If that story sounds familiar but the date of 597 sounded wrong, it’s because essentially the same story happens again ten years later, only the exile in 586bc is far more famous, because as punishment for a second betrayal, the Babylonians destroyed the Temple in Jerusalem. For the Israelites, the destruction of the Temple and subsequent exile was a national trauma only equaled by the Exodus story, while to the Babylonians, it was just business as usual governing a troublesome province.
Where is God and these timeless truths in the midst of these politics and squabbling between nations? It was this same question that the exiles were asking, the very question that Jeremiah sought to answer for the exiles in his letter to them.
To many in the Kingdom of Judah, Jeremiah was something of a curmudgeon, a stick in the mud, the one giving news that no one wanted to hear. Reading the doom and gloom throughout the Book of Jeremiah, I can’t blame them. While the people were concerned with politics and their standing as a nation on the world stage, Jeremiah was constantly reminding them that they had forgotten their covenants with God. While the people were worried about being a strong nation, the prophets were asking where justice was for the poor. Rather than living into their covenant as God’s ambassadors on earth, they chose instead to be just another earthly kingdom. Yet despite their rejection, they wondered where God was now in their hour of need.
The remainder of the letter, which lectionary cuts out, is concerned with the final distraction of the Israelites from their calling: the other prophets who said that the exile was going to be a short detour on their road to national glory. The false prophets were doing what was most profitable to them, making promises that the exile would be short, that as God’s chosen people, God would surely never let them suffer such a national embarrassment for long.
This was the final piece that makes Jeremiah’s letter. The prophet that was called to tear down and to build up (Jeremiah 1:10) writes this letter to tell the people timeless Truth. The truth that all people in every time, nation, and circumstance tend to forget. God belongs to no nation, no tribe, no single people. While nations squabble and struggle for power and glory, God seeks out justice and righteousness. The bitter exile we have been living in is self-imposed. Because we too, have sought glory, power, and national prestige instead of justice & righteousness, we too have been captured by these desires and held hostage in a nation that we no longer recognize.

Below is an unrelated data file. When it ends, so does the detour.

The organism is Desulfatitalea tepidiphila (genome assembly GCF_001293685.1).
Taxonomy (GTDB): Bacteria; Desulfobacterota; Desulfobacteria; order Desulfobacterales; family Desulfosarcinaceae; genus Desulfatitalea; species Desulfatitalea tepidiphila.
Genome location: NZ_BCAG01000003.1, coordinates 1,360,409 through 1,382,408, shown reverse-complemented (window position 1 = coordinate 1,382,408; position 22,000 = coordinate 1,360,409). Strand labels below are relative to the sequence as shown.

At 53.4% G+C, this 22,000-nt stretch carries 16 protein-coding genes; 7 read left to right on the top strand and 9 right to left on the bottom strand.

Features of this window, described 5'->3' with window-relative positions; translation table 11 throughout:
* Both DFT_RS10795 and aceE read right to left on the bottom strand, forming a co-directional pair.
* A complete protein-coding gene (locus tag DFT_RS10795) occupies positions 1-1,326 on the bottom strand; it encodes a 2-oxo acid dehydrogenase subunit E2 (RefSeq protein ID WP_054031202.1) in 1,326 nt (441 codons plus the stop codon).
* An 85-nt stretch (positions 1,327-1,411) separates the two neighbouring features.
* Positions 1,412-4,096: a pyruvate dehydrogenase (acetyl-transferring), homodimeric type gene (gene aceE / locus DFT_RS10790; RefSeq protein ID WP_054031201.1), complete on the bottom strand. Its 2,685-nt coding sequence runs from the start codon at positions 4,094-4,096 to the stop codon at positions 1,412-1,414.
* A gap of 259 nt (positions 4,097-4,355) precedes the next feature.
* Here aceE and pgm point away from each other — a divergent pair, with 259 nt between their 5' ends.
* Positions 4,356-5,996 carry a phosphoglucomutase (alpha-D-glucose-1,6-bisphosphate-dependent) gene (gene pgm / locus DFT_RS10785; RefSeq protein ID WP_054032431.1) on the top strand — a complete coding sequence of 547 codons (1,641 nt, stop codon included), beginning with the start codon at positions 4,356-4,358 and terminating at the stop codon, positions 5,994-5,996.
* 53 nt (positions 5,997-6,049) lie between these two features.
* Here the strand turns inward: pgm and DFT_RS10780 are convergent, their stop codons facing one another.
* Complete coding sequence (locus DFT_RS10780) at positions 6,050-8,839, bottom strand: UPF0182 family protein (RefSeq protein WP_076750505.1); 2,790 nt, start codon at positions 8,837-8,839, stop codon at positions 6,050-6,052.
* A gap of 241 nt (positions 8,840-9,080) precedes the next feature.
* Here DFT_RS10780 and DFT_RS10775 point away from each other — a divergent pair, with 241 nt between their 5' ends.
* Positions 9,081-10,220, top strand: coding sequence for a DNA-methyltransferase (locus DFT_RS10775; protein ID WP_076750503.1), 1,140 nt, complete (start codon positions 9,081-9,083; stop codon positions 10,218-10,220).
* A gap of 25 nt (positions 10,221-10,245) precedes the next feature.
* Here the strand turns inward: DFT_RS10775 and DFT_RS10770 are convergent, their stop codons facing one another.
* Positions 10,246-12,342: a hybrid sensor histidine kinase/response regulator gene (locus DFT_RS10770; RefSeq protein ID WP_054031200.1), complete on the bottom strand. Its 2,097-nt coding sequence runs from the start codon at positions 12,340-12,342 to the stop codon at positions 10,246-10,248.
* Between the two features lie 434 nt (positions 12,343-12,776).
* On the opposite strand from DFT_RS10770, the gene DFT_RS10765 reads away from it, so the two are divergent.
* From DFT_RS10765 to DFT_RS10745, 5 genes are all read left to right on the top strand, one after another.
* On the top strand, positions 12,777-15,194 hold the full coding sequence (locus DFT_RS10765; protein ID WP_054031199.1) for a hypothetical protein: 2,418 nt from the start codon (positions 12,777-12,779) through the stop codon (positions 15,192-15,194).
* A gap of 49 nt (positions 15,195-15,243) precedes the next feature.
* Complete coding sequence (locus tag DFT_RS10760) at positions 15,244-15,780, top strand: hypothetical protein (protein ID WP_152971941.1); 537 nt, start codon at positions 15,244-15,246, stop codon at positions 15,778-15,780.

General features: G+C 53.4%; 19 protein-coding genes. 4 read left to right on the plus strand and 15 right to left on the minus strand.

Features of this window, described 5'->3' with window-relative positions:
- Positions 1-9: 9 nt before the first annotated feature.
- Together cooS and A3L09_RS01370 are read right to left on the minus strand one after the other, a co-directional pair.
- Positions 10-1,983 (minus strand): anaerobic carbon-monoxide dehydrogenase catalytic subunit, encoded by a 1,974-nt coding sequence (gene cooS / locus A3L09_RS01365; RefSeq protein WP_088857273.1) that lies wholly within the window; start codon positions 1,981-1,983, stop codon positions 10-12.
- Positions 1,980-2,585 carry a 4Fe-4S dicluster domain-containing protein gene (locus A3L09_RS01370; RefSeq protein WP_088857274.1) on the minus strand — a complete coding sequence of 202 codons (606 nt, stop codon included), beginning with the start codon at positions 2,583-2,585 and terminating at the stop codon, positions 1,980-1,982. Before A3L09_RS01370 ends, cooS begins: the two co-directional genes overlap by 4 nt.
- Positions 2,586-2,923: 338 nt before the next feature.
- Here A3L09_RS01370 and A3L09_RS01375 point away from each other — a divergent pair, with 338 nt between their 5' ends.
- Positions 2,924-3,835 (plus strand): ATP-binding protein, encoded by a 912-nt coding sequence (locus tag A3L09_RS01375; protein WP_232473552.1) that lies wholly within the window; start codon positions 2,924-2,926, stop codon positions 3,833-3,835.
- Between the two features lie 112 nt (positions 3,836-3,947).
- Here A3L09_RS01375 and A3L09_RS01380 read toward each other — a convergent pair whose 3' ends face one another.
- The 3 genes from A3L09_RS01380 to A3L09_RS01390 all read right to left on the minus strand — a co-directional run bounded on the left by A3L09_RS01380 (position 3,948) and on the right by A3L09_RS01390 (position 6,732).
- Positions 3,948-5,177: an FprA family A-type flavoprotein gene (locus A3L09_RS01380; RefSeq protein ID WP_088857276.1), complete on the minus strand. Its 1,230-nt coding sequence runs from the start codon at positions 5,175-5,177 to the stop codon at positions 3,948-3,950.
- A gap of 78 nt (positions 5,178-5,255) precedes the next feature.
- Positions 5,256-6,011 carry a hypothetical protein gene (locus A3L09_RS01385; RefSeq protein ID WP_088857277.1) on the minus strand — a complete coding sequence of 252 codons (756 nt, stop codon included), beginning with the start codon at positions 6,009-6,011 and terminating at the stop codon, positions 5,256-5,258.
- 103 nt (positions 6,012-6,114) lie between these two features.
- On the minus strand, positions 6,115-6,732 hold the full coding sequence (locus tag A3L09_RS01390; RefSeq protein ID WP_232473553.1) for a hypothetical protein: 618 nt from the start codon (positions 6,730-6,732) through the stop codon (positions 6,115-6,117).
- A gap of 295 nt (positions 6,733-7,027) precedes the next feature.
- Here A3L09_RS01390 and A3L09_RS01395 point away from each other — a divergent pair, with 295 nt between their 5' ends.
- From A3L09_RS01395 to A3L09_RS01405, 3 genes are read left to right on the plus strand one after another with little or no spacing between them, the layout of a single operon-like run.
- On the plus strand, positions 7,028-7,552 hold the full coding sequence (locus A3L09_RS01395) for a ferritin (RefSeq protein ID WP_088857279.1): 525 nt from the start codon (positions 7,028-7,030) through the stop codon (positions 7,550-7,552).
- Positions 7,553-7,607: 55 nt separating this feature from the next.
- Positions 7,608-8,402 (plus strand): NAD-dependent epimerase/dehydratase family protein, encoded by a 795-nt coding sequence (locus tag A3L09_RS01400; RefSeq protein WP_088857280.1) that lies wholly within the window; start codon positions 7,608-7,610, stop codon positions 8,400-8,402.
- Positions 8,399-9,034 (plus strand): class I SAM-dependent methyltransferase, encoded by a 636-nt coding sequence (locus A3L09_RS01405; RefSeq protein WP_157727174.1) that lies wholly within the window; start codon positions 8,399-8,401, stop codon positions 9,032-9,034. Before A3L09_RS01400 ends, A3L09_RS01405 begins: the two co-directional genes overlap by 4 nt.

So then, where is God in our exile? Has God abandoned us? What are we to do while remaining in exile? Now that we have heard the tearing down, we hear Jerimiah’s call to build and plant.
Build houses and live in them. Plant gardens and enjoy their produce. Marry, have children. But most of all, pray for and seek the welfare of the place of our exile. God is not found in politics or prestige but in a productive community. Though we are in exile, God is with us. God has always been with us. Whether in the words of the prophet Jeremiah to pray for the city of our captivity, or Jesus’ words to love our enemies, it is the same Word of God. It is the same God who made clothes for Adam and Eve after they were exiled from the Garden. The same God who followed the exiles into Babylon. The same God who took the cross so that we may one day return from exile.
Yes we remain in exile, and pay no attention to the false prophets that promise a quick and easy return. For we still live in a world consumed with politics and power than Justice and Righteousness. Yet God is with us. God walks with us and through Christ has prepared for us the way of salvation. To all exiles, thus says the Lord of hosts, “…seek the welfare of the city where I have sent you into exile, and pray to the Lord on its behalf, for in its welfare you will find your welfare.” Amen.